New forms of visual arts do not come about very often. Let’s just stop and think about it for a moment. Painting, sculpting, and drawing have pretty much been around since the beginning of man. There are new forms of art that have come about due to new technologies such as computer graphics, but it’s not too often that technology brings forth an entirely new tool for creating art. The 3Doodler 3D printing pen is an exception though, debuting just over a year ago when the initial Kickstarter backers began receiving their first units. Since then, there have been many copycats and WobbleWorks LLC., the company behind the pen, has just recently unveiled their next generation of the 3Doodler with the 3Doodler 2.0.
Over the past year or so, we have seen many incredible and unique works of art, thanks to this new tool for artists. However, none may be quite as impressive and “interesting” as a piece that was recently created by artist Rachel Goldsmith.
Goldsmith is not your typical artist, so you certainly wouldn’t expect her to come up with typical pieces of art. You may recall that we covered some work done by Goldsmith back in December, and if you read that article you probably foresaw her releasing more extraordinary pieces in the future.
“I am inspired by the contrast in my environment between man-made and nature, and the contrast between the control I have over the materials and what the materials naturally do when they interact on their own,” Goldsmith tells 3DPrint.com. “I notice, and am inspired by things like vines wrapped about fences, ice growing on cement walls, trees growing out of the cement box in which they are planted.”
Goldsmith was turned on to the 3Doodler pen after a close friend and her father sent her the Kickstarter link back in March of 2014. Her father purchased the pen for her as a gift, and ever since, she has been obsessed with the potential that it unleashes.
Goldsmith, who has been a full-time artist for the past two and a half years, tells us that she has been creating things her entire life. The former NYC visual arts middle school teacher holds a BA in Mass Communications and a BFA in Graphic Design, but she has never taken any painting classes in her life. However, when she first touched the 3Doodler she began creating works of art like nothing we have seen before.
“When I begin most pieces, I do not have a final product in mind; rather the work grows and transforms,” Goldsmith tells us. “I visualize my process like a staircase: I work (in a flow state) during the vertical (2-8 hours), and then I react on the horizontal, I take time to look at the work and make decisions about what’s next (as long as several weeks, but with this piece each horizontal has been about 24-48 hours). I love how the material can be so solid in some places and can also be pulled into a fragile string-like form – it is a contrast as bold as that between black and white.”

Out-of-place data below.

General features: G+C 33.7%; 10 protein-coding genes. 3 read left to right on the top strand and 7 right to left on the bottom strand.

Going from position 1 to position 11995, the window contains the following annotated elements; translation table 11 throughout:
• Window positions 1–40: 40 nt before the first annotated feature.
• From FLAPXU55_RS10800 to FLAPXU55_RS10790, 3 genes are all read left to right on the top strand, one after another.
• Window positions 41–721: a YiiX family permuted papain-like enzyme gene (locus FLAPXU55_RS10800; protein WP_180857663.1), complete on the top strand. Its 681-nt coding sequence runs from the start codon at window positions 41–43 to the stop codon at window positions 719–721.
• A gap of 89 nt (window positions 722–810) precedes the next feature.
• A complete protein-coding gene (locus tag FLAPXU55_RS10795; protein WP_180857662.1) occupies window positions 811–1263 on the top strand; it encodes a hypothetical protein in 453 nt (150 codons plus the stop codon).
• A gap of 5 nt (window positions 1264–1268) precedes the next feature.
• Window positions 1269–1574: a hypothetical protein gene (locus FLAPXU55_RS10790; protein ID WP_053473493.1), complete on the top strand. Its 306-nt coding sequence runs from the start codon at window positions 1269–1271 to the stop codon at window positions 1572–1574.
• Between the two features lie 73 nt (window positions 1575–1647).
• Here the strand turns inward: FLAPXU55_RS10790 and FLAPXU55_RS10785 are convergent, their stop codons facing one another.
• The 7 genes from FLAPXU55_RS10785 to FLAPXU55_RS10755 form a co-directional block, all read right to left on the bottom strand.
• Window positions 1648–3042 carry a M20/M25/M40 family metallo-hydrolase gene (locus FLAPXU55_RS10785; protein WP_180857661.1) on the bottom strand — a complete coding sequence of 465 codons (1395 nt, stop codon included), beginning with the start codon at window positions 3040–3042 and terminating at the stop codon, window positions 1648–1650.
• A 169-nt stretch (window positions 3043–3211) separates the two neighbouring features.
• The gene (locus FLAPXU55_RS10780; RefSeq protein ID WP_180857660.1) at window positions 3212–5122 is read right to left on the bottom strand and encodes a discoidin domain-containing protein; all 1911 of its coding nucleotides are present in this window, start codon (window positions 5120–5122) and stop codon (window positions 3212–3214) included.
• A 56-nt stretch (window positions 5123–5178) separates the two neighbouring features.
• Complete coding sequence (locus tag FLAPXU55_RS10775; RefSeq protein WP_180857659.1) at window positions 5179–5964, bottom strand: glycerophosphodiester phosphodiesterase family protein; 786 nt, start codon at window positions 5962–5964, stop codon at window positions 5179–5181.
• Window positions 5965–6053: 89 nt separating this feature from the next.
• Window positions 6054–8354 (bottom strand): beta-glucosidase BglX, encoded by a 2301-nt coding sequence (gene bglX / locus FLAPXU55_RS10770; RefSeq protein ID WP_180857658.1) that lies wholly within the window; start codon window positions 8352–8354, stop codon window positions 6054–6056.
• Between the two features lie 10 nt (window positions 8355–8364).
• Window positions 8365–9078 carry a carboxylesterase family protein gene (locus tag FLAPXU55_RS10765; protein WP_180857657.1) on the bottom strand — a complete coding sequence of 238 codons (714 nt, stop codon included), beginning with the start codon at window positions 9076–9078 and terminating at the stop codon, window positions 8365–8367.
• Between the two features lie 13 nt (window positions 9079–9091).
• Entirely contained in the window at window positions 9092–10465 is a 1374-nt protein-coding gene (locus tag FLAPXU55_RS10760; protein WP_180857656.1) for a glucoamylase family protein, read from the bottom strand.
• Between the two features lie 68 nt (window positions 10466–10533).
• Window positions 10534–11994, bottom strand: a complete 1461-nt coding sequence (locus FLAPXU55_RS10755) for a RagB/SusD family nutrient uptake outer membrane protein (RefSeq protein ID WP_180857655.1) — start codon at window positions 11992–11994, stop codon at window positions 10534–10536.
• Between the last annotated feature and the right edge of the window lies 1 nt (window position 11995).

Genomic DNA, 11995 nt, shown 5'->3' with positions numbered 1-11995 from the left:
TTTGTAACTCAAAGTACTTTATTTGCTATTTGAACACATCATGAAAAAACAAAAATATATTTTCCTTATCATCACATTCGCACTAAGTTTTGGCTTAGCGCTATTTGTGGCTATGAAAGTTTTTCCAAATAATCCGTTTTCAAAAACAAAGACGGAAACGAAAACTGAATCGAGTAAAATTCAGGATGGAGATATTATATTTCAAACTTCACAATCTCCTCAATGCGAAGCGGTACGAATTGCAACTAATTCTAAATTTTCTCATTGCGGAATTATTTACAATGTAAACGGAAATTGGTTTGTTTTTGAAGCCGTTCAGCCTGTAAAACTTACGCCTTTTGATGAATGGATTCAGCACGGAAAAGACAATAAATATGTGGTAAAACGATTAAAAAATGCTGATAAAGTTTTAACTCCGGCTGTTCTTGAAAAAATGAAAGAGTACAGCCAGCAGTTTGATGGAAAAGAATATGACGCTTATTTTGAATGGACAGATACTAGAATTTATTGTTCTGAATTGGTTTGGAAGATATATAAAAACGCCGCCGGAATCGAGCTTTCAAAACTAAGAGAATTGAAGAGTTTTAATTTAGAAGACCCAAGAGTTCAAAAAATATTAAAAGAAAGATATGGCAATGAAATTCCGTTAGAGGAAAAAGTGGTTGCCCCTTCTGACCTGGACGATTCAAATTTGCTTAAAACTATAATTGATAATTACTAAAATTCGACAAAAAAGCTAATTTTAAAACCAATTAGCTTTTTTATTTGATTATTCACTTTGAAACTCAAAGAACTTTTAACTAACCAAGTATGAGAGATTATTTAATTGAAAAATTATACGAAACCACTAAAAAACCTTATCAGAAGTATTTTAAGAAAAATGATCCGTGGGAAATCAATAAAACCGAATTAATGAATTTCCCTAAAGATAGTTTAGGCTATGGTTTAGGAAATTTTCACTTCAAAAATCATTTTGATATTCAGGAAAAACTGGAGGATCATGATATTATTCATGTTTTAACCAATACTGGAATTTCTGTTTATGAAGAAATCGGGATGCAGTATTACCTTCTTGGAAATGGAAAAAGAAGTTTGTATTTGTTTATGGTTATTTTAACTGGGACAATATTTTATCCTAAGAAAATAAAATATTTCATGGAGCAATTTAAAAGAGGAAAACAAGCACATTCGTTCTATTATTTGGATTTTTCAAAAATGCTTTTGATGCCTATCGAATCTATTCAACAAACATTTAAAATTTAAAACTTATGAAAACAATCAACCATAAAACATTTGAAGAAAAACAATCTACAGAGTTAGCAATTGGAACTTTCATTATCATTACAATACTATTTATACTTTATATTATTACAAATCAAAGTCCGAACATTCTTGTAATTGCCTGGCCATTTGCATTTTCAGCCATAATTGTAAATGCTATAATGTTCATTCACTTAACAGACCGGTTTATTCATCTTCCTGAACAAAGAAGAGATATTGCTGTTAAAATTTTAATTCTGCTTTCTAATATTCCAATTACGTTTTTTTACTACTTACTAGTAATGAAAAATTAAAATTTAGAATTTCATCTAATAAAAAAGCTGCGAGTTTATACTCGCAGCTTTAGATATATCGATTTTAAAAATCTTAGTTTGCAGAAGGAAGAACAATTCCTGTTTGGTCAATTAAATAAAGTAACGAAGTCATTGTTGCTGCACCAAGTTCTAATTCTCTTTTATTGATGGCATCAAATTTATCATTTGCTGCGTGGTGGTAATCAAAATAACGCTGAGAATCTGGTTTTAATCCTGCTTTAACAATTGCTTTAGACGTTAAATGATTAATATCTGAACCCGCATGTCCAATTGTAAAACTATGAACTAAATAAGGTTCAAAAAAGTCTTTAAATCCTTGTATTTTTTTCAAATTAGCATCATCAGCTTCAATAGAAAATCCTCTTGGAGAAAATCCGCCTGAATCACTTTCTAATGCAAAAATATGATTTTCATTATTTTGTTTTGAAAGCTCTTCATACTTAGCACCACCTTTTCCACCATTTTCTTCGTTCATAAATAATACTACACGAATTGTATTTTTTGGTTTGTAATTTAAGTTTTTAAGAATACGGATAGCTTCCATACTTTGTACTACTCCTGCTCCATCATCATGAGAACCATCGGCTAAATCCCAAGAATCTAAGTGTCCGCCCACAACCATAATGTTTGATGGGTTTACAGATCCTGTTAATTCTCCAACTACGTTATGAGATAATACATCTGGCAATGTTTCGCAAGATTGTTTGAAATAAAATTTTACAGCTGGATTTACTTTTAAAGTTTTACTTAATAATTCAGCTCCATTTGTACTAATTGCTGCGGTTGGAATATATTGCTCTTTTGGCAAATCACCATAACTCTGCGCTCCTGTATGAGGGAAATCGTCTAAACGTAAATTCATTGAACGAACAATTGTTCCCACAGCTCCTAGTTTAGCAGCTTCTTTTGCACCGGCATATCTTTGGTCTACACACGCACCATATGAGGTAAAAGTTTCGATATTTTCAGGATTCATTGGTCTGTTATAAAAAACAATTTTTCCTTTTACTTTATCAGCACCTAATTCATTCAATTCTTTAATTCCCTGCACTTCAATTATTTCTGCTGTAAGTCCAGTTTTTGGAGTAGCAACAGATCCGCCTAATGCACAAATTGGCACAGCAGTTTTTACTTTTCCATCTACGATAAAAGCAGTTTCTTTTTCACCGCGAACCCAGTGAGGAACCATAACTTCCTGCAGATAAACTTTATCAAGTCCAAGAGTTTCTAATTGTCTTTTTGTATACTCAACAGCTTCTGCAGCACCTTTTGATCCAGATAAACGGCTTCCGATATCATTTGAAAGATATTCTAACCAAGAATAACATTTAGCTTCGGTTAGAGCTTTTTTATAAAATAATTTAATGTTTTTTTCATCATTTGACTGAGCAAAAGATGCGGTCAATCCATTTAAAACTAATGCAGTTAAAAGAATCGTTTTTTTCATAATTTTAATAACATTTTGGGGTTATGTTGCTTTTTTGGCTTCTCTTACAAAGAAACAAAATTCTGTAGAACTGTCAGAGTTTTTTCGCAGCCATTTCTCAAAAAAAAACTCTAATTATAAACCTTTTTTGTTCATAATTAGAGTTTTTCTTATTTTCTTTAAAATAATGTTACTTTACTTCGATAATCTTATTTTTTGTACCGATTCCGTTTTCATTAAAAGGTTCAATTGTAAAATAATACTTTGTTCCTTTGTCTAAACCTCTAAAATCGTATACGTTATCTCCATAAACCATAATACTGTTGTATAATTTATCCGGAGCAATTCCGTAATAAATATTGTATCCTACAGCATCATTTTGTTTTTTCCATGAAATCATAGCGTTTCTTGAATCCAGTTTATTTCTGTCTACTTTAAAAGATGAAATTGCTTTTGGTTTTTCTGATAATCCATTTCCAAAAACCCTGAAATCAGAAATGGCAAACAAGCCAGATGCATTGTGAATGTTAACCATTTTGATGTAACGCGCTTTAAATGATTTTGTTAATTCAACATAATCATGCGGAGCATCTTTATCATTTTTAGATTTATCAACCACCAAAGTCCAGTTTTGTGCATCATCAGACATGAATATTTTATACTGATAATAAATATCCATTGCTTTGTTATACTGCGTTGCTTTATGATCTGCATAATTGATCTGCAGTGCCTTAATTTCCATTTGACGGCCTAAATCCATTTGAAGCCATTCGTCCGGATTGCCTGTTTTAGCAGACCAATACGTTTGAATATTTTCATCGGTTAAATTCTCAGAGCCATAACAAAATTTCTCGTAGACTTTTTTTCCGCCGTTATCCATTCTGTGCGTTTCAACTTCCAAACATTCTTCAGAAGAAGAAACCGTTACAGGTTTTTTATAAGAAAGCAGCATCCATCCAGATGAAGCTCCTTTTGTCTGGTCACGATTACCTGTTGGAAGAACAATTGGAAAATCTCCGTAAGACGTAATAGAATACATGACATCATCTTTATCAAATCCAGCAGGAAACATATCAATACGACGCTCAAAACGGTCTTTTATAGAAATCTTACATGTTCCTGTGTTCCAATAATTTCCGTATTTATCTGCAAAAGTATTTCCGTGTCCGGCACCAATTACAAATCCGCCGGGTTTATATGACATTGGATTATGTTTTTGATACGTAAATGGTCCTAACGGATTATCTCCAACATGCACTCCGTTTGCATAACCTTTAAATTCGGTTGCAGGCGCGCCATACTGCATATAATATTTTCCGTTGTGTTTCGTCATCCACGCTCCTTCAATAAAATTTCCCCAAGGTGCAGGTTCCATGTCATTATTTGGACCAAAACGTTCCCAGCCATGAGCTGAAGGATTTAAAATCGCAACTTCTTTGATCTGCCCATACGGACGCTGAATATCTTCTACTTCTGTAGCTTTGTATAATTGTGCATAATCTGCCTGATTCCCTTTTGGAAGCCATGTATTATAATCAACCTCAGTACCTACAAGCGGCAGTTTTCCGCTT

Perhaps she’s a bit deeper than many of us can quite understand, but this is also the most important quality that allows her to be such a unique artist. As you can see in her recent piece, there really is no explanation for what it is, but one could stare at it for hours on end, trying to understand what exactly was going on in Goldsmith’s mind at the time of its creation.
The creation, which she herself doesn’t even have an explanation for, is what she calls a “visual record of the repetitive.”
“Almost meditative — flow state, movements of my hand, wrist, arm… (kind of like the contrails left behind an airplane),” she explains. “It is fine art created with PLA plastic extruded through a 3Doodler. To me, this feels like a completely new fine-art form. My drawings and paintings, which are created with the same “staircase” process, are literally growing out of the 2D world that they’ve lived in for the last 34 years. The possibilities are endless — and I wish my hands could work as fast as my brain to get all of my ideas and experiments out.”
This art piece was not something that she threw together in a matter of minutes. It took her a staggering 30 hours of “doodling” to complete, and used approximately 200 strands of plastic in the process.
Something tells me that not only is this the beginning of an art career for Goldsmith, utilizing a technology very few are even familiar with, but it may be a whole new category of art that we begin to see more and more artist flock to in the coming months and years ahead. Perhaps the next Pablo Picasso or Leonardo da Vinci won’t be a painter or a sculptor at all, but will be a 3Doodling genius. Perhaps that next famous artist will be in the form of Ms. Rachel Goldsmith.
What do you think of Goldsmith’s latest creation? Do you think that 3Doodling will end up becoming a mainstream art form? Discuss in the Rachel Goldsmith forum thread on 3DPB.com.
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